A unique defense of clipless to be sure i.e. to enjoy pain.:innocent:

That whooshing sound you are experiencing is the point going completely over your head. The point isn't the injuries. Those would have occurred with or without clipless. Crashing while mountain biking isn't pleasant but it is the nature of the activity. Road biking has nice smooth pavement but mountain bikers deal the hand that was dealt them.

Part of the point (which I'm sure you'll miss:rolleyes:) is that I crashed and came out of the pedals without any conscious effort on my part.

The other part of my point (which will be lost on you) is that several times during the ride...including several 20+ mph downhills...my feet didn't slip off the pedals which would have been far more disastrous then the crash that left me with skinned knees.

Still one more part of my point...which I didn't elucidate...is that when climbing a hill at 3 mph in a 16" gear over rocks the size of baby heads, being able to pull up on the pedals...well...make climbing a hill at 3 mph in a 16" gear on a baby head strewn trail possible. You, and others, might think that it would be better to push up that kind of trail but, having walked about 8 miles of the 60 miles because I didn't have the legs or lungs to do otherwise, I can tell you that riding is far better than pushing.

Nightshade 09-05-14 11:12 AM


Originally Posted by cyccommute (Post 17077952)
That whooshing sound you are experiencing is the point going completely over your head. The point isn't the injuries.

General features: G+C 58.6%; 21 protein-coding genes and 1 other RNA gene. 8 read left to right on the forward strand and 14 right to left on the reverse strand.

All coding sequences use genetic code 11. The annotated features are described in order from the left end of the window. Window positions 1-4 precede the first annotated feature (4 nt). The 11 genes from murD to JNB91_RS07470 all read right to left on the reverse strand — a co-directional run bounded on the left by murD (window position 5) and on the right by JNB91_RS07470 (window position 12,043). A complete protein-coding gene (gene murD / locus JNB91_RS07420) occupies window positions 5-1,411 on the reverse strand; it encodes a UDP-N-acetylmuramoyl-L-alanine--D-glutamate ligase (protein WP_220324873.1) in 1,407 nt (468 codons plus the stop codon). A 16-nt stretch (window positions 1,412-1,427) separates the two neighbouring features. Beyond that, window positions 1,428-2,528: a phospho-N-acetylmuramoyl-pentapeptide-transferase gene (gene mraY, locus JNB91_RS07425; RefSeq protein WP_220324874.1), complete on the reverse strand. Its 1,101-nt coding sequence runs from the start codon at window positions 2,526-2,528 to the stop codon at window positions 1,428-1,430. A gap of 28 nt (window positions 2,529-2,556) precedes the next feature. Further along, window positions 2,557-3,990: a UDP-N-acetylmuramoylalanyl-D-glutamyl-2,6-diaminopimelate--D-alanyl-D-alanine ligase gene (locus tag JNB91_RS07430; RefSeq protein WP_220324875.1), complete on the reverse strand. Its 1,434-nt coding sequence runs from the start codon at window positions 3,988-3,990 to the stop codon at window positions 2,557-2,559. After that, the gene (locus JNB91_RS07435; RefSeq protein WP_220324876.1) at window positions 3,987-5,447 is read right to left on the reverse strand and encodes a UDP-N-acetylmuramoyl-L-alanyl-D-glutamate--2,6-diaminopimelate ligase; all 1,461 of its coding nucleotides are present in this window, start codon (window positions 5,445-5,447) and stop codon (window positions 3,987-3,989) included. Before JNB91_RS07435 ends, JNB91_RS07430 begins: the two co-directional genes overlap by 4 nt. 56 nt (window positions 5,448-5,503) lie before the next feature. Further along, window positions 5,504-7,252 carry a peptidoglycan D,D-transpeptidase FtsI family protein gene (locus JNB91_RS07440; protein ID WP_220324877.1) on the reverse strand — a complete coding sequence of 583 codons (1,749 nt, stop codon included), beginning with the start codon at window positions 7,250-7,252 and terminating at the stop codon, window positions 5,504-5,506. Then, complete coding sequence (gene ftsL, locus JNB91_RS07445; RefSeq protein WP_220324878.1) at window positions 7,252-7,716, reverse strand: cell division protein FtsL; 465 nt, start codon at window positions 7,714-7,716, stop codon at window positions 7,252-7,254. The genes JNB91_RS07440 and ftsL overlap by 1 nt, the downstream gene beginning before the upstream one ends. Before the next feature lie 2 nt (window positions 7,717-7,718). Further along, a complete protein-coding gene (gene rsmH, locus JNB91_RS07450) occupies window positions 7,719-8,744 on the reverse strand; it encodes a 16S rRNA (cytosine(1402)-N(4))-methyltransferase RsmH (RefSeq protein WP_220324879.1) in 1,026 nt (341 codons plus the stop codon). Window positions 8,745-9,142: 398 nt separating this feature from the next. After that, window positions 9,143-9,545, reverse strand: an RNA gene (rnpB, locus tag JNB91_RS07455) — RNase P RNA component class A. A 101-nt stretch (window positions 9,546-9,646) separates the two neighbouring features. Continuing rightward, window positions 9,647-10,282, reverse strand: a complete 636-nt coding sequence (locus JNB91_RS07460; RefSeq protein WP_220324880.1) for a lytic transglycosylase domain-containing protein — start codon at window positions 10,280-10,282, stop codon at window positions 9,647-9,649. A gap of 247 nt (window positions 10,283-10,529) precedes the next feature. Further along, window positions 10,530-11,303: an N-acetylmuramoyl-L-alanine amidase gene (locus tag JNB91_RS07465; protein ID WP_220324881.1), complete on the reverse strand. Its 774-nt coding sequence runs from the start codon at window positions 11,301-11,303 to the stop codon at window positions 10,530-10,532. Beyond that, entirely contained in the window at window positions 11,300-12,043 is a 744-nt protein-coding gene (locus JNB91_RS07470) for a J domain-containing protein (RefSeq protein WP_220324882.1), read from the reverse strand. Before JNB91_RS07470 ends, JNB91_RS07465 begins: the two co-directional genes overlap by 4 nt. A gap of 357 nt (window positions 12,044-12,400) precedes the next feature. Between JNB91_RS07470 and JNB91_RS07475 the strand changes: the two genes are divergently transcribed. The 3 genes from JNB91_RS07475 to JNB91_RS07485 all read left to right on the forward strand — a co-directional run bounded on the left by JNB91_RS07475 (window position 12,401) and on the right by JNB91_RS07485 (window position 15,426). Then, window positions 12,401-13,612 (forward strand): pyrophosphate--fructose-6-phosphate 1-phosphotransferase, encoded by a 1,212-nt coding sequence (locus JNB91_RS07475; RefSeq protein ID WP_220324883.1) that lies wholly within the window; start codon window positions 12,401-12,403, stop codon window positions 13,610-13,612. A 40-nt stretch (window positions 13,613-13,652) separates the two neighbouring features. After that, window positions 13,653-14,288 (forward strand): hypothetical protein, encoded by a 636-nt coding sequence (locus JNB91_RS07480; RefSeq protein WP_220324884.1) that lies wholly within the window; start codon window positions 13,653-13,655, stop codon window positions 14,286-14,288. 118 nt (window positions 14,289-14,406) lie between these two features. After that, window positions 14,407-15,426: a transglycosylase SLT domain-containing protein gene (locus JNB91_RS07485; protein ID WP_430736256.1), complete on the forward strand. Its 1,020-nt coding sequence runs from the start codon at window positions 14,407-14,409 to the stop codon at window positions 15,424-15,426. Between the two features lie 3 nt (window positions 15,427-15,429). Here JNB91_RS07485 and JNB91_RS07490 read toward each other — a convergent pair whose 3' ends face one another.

If injuries are not central to your POV then why bring them into the conversation?? :rolleyes::rolleyes::rolleyes:

Or........are you a closet masochist as I noted ??? :roflmao2::roflmao2::roflmao2:

Clipless pedals should be called......."The Hurt Locker".....for guaranteed pain! :lol::lol::lol:

winston63 09-05-14 12:17 PM


Originally Posted by RhythmRider (Post 17071058)
I used Power Grips (straps) on my pedals and became quite used to them. Recently a friend enthusiastically extolled the greatness of clip less pedals. I wasn't ready to fully commit so I purchased Shimano's PD-A530 hybrid pedal...half platform, half clip less. Bought some MTB shoes and a pedal wrench!

Today was my first ride with the new set-up....I went to the Jones Beach Greenway...18 miles from Cedar Creek Park to Tobay Beach. No crashes! I liked being locked into the pedal although I'm not too sure about the benefits of the upstroke.

Even though the cleat is "recessed", I still notice the cleat crunching the ground as I walk! Who knows, maybe I'll get a fully clip less set-up down the road.

The cleats on my shoes (spd) also crunch the ground, but that doesn't seem to cause them any harm. I've got a four year old pair of Shimano shoes that are still in good shape and I've walked a fair bit in them.

I honestly have no idea if I get more power riding with clipless or not, but I actually feel much safer and in better control of the bike when I'm clipped in. Once you get used to it, unclipping is completely automatic and doesn't present any increased risk.

cyccommute 09-05-14 12:49 PM